Doomsday Clock remains at three minutes to midnight
Iran nuclear deal and climate change action prompts scientists to keep it unchanged
Lawrence Krauss, from Arizona State University, helps unveil the Doomsday Clock after the announcement that it would remain at three minutes to midnight, in Washington, DC, US. Photograph: Michael Reynolds/EPA
The Iran nuclear deal and movement on climate change have prompted the scientists who maintain the Doomsday Clock, a symbolic countdown to global catastrophe, to keep it unchanged at three minutes to midnight.
The Doomsday Clock, devised by the Chicago-based Bulletin of the Atomic Scientists, is widely recognised as an indicator of the world’s vulnerability to catastrophe.
Positive developments in 2015 include the international accord that limited Iran’s nuclear programme, and the agreement between almost 200 countries in Paris on a process to tackle climate change, the Bulletin said in a statement.
The accords “are major diplomatic achievements, but they constitute only small bright spots in a darker world situation full of potential for catastrophe”, the Bulletin said.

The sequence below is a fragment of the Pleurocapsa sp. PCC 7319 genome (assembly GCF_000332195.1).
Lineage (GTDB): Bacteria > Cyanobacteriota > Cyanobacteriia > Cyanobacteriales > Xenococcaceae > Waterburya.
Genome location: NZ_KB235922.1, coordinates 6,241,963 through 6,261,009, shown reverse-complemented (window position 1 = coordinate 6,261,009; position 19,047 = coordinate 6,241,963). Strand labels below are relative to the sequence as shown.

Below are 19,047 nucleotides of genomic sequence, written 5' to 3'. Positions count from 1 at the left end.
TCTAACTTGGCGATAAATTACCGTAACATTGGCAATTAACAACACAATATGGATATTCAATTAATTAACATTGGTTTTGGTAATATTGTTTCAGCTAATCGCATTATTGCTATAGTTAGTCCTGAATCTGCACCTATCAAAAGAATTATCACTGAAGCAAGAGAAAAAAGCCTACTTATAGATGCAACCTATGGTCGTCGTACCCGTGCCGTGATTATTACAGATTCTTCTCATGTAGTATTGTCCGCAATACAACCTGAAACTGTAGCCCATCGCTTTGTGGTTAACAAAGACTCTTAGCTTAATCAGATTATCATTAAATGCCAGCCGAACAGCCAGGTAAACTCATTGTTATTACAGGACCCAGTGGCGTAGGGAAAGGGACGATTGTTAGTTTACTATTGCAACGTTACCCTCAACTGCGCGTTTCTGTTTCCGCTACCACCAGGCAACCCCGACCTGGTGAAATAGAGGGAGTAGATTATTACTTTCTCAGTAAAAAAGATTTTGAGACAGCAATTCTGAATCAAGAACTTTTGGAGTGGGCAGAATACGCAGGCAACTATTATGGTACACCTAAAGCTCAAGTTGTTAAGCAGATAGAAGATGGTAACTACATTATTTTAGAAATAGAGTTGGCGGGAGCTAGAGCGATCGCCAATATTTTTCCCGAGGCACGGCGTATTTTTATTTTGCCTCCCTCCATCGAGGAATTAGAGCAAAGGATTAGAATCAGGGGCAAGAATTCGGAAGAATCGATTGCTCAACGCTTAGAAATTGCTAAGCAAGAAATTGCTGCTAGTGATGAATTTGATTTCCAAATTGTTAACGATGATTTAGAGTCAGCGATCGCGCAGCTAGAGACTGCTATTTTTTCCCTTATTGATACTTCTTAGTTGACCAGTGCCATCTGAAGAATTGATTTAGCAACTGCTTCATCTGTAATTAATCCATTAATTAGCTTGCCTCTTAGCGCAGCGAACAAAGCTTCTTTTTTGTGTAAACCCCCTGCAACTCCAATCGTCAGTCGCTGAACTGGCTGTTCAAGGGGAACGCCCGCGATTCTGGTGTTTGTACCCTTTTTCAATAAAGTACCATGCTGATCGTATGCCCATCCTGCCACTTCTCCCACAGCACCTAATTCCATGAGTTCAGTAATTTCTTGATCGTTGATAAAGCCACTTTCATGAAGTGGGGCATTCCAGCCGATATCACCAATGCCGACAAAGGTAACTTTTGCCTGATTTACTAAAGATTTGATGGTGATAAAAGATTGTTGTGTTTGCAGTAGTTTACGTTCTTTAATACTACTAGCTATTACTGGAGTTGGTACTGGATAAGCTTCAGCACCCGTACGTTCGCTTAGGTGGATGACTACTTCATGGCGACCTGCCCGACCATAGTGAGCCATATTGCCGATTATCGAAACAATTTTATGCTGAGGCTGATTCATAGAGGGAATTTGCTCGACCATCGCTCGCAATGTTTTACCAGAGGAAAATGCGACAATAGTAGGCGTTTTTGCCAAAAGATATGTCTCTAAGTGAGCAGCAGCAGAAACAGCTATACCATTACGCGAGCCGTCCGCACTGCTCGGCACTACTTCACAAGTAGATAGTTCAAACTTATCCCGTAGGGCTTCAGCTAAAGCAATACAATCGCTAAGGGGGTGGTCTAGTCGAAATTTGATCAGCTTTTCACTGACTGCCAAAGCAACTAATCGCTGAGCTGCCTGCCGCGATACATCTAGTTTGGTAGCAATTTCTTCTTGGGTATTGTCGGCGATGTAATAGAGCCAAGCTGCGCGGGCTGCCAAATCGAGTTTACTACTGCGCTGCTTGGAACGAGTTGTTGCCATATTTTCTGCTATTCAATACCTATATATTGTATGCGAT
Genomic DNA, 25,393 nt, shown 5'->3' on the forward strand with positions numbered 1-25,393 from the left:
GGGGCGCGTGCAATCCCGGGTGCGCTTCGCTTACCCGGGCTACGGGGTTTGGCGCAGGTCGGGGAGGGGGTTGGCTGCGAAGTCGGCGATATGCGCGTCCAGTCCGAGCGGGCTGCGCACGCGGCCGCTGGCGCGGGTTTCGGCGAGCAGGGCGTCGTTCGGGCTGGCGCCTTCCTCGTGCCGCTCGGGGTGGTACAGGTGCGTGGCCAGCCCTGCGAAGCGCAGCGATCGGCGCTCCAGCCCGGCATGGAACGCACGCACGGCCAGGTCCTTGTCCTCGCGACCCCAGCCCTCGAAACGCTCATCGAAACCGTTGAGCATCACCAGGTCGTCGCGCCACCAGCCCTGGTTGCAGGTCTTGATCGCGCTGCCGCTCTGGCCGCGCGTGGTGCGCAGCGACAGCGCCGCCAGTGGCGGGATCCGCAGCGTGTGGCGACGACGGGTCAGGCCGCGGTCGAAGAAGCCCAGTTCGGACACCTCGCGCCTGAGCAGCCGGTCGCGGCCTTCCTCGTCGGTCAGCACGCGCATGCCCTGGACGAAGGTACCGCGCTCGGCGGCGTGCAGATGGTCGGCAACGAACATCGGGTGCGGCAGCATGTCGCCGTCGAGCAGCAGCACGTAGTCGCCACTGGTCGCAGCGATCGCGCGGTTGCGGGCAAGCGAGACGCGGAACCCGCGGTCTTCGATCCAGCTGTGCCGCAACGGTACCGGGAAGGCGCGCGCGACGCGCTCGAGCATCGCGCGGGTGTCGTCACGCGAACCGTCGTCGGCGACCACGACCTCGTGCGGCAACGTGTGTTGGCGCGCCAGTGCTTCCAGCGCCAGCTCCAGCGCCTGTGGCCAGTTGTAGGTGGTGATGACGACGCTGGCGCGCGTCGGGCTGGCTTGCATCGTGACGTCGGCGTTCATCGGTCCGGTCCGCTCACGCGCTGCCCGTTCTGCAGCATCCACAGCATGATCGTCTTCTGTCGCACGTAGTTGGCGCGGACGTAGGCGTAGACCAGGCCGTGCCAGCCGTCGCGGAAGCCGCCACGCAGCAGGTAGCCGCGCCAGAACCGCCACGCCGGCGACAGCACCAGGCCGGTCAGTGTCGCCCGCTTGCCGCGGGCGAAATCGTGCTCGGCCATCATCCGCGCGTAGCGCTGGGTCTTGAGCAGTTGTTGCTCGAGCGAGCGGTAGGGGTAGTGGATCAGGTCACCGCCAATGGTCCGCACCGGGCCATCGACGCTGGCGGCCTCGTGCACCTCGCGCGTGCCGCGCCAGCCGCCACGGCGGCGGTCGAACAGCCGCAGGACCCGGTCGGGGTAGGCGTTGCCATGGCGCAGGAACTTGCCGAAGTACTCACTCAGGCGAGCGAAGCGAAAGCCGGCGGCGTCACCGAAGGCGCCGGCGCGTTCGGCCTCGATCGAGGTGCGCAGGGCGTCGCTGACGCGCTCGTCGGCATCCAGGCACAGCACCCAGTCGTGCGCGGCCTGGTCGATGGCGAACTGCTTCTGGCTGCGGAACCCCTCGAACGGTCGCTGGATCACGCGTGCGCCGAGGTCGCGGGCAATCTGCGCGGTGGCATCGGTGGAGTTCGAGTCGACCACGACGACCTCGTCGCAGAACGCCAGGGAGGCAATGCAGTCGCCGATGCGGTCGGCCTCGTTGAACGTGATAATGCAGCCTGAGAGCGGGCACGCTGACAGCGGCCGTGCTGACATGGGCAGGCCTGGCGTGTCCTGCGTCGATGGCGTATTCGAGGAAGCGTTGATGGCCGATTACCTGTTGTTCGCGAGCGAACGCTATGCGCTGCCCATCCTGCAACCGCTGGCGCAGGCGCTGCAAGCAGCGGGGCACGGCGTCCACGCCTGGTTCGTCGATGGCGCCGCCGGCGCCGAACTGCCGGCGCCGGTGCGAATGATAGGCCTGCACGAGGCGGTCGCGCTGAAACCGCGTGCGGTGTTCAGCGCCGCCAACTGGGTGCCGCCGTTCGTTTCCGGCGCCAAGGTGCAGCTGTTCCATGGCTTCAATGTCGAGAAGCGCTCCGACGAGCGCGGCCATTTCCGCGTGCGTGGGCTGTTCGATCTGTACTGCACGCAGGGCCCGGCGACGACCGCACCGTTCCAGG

The Doomsday Clock’s hands “are the closest they’ve been to catastrophe since the early days of above-ground hydrogen bomb testing” in the 1950s.
Russian and American nuclear weapons modernisation programmes and growing Chinese, Pakistani, Indian and North Korean atomic programmes are also said to be cause for concern.
Although the Paris agreement was a positive step, 2015 was the warmest year on record.
The voluntary pledges to limit greenhouse gas emissions are not enough to halt drastic climate change, the Bulletin said.
The Bulletin is a periodical founded in 1945 by University of Chicago scientists who helped develop the first atomic weapons in the Manhattan Project.
The Doomsday Clock was moved to three minutes to midnight last year from five minutes because of fears over a nuclear arms race and climate change.
The Bulletin’s science and security board makes the decision on the clock’s hands yearly in consultation with its board of sponsors, which includes 16 Nobel laureates.